Finally, on Thursday, justice relented. "It must be a matter of profound and continuing regret that this mistrial occurred and that the defects we have found were not recognized at the time," mumbled the Court of Appeals in a mammoth 52-page ruling. It's a shame the same court didn't notice back in 1953, or that nobody knew that the judge in the Bentley case claimed to enjoy handing down the death sentence so much that it apparently brought him to an orgasm. What's more, the main Bentley campaigners -- his mother, father and sister -- are all dead now, and only Derek's niece was around to open the bottle of Moët & Chandon they kept on ice for 40 years, awaiting a posthumous pardon.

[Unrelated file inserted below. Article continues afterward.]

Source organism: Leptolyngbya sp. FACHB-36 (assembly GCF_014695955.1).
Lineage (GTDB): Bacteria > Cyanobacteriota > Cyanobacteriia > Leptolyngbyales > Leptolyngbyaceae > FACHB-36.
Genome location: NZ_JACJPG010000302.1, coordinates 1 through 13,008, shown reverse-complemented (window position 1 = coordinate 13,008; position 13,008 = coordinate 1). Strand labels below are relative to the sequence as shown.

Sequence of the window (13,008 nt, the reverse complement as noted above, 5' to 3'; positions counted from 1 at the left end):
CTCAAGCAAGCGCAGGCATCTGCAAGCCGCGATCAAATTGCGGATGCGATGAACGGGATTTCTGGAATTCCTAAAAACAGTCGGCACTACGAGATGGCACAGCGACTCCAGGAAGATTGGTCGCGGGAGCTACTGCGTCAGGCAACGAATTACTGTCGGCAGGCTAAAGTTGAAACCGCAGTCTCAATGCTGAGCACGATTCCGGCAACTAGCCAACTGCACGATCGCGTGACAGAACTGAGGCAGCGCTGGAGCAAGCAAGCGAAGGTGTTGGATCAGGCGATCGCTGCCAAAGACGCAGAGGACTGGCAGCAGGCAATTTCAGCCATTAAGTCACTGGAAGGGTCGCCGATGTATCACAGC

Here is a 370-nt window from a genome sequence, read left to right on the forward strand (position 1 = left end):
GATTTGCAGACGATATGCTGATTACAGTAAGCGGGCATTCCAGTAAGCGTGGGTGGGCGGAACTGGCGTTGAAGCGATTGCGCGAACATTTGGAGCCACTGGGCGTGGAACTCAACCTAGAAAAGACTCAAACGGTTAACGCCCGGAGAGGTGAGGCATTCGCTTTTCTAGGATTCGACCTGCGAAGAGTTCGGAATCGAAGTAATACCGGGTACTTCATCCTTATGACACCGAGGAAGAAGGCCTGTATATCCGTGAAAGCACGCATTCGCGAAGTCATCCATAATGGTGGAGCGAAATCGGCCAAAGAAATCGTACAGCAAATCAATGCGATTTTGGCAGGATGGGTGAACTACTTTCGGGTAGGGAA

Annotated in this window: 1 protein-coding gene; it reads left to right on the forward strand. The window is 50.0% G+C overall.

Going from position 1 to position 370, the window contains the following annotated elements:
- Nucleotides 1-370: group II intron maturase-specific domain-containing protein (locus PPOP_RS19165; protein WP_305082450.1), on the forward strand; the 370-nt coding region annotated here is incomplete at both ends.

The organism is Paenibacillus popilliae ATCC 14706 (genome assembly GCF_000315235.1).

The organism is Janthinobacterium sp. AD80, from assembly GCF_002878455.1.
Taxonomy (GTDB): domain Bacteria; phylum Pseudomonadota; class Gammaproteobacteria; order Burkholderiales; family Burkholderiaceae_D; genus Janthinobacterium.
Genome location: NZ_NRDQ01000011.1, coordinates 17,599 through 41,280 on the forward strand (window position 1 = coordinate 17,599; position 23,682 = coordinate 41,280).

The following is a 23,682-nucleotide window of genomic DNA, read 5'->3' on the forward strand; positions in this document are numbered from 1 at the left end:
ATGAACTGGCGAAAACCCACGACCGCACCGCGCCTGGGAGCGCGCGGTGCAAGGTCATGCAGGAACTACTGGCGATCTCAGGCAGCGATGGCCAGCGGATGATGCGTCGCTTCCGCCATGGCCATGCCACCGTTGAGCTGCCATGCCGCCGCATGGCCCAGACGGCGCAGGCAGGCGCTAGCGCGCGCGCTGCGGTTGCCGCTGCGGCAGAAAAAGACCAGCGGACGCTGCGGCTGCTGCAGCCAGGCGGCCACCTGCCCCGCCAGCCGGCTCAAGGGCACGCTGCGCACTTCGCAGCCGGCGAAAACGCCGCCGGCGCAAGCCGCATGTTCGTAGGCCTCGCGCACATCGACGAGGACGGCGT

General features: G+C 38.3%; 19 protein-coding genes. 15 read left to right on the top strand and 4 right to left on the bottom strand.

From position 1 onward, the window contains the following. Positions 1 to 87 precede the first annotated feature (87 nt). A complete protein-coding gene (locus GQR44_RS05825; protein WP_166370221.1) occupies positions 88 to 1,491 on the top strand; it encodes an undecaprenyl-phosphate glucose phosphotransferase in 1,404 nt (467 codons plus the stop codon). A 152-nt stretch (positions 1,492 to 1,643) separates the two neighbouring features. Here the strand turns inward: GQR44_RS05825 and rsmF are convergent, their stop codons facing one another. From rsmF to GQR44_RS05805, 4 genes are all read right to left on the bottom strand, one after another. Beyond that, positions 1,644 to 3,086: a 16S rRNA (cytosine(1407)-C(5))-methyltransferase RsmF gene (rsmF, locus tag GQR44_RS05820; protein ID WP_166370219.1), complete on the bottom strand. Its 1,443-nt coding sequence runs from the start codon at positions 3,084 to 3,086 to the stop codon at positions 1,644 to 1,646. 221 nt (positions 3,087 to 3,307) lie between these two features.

LONDON: They say the wheels of justice turn slowly, and it's true in Britain (remember the Guildford Four and Birmingham Six, languishing in jail for decades after being wrongly convicted of IRA bombings?) But the Derek Bentley case may be the most extreme illustration of that adage. More than 45 years ago, Bentley, a 19-year-old epileptic with a mental age of 11, was hanged for a crime his partner committed. Christopher Craig, 16, shot a policeman and was too young to be executed; Bentley went to the gallows for shouting "Let him have it, Chris." As Bentley's family pointed out in their ceaseless efforts to clear his name, that could just as easily mean "Give him the gun" as "Shoot him." After all, the policeman's last words had been a request for Craig's weapon.